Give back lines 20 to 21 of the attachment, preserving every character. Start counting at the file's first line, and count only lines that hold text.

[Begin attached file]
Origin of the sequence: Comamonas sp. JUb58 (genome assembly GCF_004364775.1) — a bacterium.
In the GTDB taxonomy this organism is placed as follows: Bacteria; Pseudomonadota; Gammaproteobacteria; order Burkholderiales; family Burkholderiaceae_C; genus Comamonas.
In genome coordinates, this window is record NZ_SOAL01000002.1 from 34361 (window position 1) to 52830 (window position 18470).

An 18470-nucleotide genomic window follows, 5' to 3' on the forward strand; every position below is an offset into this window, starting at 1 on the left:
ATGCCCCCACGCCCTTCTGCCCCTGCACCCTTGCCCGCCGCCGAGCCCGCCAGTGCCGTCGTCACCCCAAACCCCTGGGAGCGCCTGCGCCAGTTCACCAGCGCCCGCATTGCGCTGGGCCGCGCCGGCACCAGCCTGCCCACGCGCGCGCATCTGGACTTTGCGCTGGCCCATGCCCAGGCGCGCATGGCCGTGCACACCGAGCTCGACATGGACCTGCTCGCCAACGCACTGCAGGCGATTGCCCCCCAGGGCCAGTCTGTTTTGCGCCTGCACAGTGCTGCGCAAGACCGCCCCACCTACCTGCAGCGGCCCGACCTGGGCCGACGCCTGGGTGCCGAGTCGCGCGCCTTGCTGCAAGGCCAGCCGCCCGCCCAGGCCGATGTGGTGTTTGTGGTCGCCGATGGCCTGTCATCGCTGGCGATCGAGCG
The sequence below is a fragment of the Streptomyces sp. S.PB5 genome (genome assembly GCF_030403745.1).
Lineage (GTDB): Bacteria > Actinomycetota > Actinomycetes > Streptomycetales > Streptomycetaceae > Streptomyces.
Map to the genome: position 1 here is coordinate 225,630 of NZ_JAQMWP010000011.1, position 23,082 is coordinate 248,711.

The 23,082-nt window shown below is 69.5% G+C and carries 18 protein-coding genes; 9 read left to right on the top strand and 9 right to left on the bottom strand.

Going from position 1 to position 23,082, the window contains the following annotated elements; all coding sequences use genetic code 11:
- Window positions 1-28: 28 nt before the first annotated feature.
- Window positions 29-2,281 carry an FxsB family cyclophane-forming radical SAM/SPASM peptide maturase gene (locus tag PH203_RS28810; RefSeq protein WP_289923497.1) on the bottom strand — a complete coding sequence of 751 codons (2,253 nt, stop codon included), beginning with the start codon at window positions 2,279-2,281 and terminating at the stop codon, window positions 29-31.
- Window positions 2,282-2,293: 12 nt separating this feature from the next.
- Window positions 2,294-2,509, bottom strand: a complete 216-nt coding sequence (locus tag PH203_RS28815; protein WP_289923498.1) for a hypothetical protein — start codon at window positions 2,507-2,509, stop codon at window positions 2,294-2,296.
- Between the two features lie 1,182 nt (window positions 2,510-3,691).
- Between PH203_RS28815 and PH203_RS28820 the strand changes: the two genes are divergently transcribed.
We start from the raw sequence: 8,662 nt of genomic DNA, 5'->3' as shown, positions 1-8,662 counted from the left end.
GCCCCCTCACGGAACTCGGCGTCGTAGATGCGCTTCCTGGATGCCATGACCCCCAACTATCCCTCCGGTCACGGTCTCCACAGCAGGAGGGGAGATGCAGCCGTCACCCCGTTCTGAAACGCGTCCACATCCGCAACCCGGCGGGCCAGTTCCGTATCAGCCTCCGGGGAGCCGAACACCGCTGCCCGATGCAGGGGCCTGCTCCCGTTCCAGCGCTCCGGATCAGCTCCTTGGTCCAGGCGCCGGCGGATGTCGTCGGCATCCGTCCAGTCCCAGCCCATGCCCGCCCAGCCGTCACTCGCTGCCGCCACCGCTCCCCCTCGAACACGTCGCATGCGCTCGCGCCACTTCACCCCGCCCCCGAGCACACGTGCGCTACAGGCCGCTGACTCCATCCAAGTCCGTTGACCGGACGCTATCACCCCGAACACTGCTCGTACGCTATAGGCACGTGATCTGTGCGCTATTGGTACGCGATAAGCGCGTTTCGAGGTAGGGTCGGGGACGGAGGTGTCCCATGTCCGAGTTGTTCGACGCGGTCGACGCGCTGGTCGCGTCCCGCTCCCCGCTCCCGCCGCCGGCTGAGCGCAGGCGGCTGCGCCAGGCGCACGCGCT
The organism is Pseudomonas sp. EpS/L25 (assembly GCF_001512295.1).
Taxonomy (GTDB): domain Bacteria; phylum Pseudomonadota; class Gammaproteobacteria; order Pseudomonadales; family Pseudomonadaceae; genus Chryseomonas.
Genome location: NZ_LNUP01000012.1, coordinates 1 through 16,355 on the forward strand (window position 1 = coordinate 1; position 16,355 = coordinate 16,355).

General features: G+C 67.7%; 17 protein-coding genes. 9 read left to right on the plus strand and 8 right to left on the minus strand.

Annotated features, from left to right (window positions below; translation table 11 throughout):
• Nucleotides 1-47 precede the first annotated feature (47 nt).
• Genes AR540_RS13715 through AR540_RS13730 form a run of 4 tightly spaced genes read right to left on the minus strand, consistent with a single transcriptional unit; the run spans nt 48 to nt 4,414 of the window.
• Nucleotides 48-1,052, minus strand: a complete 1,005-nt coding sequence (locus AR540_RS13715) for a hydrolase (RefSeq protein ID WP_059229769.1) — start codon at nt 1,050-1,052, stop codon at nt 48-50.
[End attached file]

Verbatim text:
Taxonomy (GTDB): domain Bacteria; phylum Pseudomonadota; class Gammaproteobacteria; order Pseudomonadales; family Pseudomonadaceae; genus Chryseomonas.
Genome location: NZ_LNUP01000012.1, coordinates 1 through 16,355 on the forward strand (window position 1 = coordinate 1; position 16,355 = coordinate 16,355).